Tuesday, March 31, 2009

March 31, Bend: Trees and a ghost sock and flags in the sun

Lee's been swimming or working out just about every day unless he's on the mountain skiing. I got a temporary membership at the gym (you can just see it on the left). But today I thought I'd rather walk outside than tread on the treadmill inside. It was cold and windy and not very inviting, but I've been indoors so much on the computer that I wanted to get out and roam a bit. There's a lovely park (Juniper Park) surrounding the gym, and it seemed like a good start. I'm still not used to such dry weather. I like the climate in Astoria. Still, the trees are a nice place to start. The park is small and I knew I'd be on the street before long.

Yeah. A nice path through the woods.

I'd stopped to take a photo of a taco stand, but I didn't like it. This pic of the signs was only for geolocation reference, but I liked it better than the shot I took of the taco place. I like the tree.

I call this one the "ghost sock." It's actually a child's white sock with some dirt on it, trampled by walkers. Pretty cool looking.

Bear sculpture. There are a lot of traffic circles in Bend, and the city has done a good job of putting reasonably interesting sculptures and nice landscaping in them. This one with the bronze-looking bear is near the gym. I've gone through the forest and up the block back toward the entrance. I took pictures of the bear from every corner outside the traffic circle, but this was his best angle, or at least the picture that came out best. Unfortunately it has wires behind it. Too bad. I know they can be photoshopped out easily, but at this point I'm still recording places as much as anything, so the wires stay.

I like the upturned boughs here. I think it's a spruce tree, but I don't know if it's a Colorado blue or some other kind. I'm not sure what's up with the branches.

Some brave souls came out to play tennis in their shorts. That's Pilot Butte in the background. If Lee had been planning to stay at the gym longer, I would have climbed it today. I was in the right frame of mind.

Here's the walk leading back up to the gym. It's a horrible day for this type of photo. The sky's all gray and the lighting is bad. The white tent covers one of the two swimming pools.

We went back to the house for a bit, then out for a drink and appetizers for dinner. Now the sky had changed to leaden dark, but the part of the sky that was clear let through the most gorgeous evening light. I'd wanted to stop on the bridge and take a photo over the river and the Old Mill District, but Lee was deep in a phone conversation and I didn't interrupt. We should have gone back, but we were both hungry and cold, and we didn't. Light changes so fast, too. By the time we'd turned around, you never know. It's one of those images that you see just as you're passing - or you think about it after you've gone too far. Most are forgotten almost instantly as the next images come along, but I remember this one. I'll remember the spot and the lighting, and try to go back on a similar day. But it took us only a few minutes to get to our destination and stop, and the same lighting and the dark sky were still available when we got out at the old mill. The silver stacks and the flying flag were dramatic against the evening storm.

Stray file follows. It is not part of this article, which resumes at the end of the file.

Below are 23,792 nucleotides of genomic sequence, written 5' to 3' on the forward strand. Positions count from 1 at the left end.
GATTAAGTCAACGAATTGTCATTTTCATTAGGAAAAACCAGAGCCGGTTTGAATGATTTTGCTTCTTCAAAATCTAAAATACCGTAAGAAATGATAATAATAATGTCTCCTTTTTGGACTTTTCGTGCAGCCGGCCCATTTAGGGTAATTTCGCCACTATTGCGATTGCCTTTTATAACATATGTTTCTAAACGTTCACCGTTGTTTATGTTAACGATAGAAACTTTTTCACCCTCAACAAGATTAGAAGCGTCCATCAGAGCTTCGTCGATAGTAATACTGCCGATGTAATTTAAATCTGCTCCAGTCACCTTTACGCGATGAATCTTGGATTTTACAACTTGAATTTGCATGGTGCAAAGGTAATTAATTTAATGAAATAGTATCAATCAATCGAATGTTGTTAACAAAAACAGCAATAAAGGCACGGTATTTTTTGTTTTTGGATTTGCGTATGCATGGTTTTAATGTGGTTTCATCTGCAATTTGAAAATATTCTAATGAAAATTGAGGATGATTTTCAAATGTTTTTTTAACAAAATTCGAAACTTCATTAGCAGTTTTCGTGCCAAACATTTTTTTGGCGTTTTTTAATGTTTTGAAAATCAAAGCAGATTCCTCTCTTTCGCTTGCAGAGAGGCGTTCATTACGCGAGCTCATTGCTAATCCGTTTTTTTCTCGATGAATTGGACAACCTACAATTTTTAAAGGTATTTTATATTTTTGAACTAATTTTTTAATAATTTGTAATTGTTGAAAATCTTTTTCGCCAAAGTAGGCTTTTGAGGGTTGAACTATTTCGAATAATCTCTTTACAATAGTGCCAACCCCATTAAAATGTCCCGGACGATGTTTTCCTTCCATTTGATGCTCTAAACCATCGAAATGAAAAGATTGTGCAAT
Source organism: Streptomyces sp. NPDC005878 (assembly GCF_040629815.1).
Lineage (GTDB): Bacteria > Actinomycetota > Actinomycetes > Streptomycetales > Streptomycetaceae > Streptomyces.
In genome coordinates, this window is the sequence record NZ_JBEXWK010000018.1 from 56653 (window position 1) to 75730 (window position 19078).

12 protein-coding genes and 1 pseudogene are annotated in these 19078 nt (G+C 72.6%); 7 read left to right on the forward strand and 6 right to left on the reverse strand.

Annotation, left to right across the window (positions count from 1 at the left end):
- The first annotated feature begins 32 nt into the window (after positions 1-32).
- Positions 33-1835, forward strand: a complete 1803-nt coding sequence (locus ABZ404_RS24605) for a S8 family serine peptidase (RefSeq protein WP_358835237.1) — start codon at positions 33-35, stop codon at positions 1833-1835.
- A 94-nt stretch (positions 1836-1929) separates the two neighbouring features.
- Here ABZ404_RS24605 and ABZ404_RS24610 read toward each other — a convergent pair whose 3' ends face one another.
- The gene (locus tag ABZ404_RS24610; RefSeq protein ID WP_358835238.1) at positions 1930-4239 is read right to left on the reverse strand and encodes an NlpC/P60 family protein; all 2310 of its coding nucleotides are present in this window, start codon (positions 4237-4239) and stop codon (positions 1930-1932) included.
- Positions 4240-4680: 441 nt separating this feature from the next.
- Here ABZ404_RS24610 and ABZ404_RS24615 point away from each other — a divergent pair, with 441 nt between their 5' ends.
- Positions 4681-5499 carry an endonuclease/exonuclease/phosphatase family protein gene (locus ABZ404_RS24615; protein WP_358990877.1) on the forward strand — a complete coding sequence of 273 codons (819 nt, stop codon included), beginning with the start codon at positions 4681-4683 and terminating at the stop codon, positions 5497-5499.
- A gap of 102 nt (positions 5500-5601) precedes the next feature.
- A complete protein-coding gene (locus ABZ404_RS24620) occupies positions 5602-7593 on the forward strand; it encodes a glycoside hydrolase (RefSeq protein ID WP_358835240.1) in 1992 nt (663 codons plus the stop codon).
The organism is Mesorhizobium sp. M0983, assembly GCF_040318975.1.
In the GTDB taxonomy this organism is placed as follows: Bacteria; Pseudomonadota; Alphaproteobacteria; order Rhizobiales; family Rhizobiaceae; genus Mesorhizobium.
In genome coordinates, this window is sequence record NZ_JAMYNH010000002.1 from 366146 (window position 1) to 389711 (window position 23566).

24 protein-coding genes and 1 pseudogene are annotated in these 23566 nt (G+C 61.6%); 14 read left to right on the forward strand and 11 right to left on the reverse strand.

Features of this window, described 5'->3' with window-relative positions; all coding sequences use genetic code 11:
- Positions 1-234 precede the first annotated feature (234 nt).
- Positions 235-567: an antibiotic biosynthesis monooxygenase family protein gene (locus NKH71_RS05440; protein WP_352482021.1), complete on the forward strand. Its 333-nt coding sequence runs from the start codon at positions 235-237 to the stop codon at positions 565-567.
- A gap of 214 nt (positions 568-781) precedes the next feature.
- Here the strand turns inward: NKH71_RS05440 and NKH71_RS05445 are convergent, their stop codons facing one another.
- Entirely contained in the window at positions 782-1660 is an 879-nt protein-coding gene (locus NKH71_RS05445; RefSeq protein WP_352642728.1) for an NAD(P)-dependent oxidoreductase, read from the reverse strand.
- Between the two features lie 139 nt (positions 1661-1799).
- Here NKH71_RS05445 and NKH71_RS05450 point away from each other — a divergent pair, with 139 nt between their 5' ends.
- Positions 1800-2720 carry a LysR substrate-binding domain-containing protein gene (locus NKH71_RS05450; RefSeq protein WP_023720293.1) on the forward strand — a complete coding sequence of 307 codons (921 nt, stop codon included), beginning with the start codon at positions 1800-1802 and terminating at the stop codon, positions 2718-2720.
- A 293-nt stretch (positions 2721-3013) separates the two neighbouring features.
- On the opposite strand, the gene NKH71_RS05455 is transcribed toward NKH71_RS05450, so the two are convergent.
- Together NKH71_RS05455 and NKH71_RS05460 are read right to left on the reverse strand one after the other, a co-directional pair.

Anthony's fish restaurant and bar. And dinner.

This sculpture is just outside of Anthony's. I don't love it, but I love the light and the colors. I think it's nice to have civic sculpture, though, I just have a thing about old wagon wheels. I like them in situ, but not as intentional decoration. It's probably because I saw too many at some time in my life.

The sunlight on the bridge's flags was stunning. Click to enlarge the picture and see what I mean. This view is another benefit of eating at Anthony's. The margarita was good and the appetizers were excellent. It was a nice night out, for sure.

And then on the way home. . . . Bend has interesting and dramatic cloud shapes of a type we don't get on the coast. Really nice.

Wednesday, March 25, 2009

March 25, Bend, Oregon: Winter's fading, trees are glowing

It's still cold enough that I'm wearing a down-stuffed jacket outside most of the time, but green things are coming up through the brown, and branches are turning color from the inside out. The best pix are near the end.

This bush and the grasses in the next few photos are just outside of Nancy P's bakery/cafe, where I photographed snow and frozen plants not that long ago. Inside there is quiche. There are lots of other goodies, too, but I usually get quiche and ice water for some reason.